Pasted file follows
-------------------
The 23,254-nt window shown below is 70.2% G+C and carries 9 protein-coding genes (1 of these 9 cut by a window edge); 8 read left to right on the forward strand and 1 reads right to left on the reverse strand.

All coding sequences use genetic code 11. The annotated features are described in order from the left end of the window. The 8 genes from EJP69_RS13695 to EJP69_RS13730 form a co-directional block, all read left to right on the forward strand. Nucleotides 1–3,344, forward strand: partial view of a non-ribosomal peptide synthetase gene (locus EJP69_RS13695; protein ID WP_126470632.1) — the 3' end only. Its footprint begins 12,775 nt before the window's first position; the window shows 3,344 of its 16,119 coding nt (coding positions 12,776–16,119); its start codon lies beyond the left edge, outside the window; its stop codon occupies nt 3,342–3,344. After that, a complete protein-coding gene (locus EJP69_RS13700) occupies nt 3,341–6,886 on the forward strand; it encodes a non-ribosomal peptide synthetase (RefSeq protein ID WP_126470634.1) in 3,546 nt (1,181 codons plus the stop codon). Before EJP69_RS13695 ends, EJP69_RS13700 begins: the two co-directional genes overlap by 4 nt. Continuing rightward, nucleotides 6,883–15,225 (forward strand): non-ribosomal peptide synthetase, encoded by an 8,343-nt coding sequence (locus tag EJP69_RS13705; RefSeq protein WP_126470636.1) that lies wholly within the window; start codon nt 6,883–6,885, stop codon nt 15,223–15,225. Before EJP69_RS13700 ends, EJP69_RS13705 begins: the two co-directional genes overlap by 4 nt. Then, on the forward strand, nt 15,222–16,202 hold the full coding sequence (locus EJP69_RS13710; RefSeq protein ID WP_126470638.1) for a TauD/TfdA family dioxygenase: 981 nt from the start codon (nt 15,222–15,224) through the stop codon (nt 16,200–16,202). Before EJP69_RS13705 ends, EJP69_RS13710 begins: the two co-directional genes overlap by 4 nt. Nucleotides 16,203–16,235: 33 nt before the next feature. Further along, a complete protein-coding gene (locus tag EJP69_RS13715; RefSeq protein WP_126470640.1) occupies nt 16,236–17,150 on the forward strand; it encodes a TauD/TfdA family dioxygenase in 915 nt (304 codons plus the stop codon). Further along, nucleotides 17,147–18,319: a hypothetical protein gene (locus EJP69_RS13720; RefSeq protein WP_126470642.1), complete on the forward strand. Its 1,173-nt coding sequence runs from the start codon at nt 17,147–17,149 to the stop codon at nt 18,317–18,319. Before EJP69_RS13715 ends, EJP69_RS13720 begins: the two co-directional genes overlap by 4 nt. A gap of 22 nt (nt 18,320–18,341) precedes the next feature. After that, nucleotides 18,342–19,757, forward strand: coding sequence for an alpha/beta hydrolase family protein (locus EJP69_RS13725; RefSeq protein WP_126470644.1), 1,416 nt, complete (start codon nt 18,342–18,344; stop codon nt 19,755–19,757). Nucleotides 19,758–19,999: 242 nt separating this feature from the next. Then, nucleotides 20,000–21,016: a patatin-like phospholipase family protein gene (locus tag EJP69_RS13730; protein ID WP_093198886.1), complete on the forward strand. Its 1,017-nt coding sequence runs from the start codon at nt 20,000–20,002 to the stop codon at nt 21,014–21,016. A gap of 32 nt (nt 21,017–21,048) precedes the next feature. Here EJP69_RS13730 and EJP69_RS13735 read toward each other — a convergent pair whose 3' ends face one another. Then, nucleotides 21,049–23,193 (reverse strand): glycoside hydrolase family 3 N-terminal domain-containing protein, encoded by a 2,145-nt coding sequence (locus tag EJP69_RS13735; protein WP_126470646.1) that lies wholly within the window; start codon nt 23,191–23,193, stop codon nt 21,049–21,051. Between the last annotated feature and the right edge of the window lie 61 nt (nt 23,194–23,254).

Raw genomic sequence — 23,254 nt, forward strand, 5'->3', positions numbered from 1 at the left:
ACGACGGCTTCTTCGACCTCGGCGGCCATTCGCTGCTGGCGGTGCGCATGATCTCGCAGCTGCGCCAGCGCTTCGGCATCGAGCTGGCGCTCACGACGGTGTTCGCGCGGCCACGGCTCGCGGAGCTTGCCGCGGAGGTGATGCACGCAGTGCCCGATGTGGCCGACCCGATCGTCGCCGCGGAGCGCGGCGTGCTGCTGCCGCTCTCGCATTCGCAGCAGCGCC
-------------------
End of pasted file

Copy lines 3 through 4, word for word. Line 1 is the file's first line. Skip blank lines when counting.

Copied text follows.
Raw genomic sequence — 23,254 nt, forward strand, 5'->3', positions numbered from 1 at the left:
ACGACGGCTTCTTCGACCTCGGCGGCCATTCGCTGCTGGCGGTGCGCATGATCTCGCAGCTGCGCCAGCGCTTCGGCATCGAGCTGGCGCTCACGACGGTGTTCGCGCGGCCACGGCTCGCGGAGCTTGCCGCGGAGGTGATGCACGCAGTGCCCGATGTGGCCGACCCGATCGTCGCCGCGGAGCGCGGCGTGCTGCTGCCGCTCTCGCATTCGCAGCAGCGCC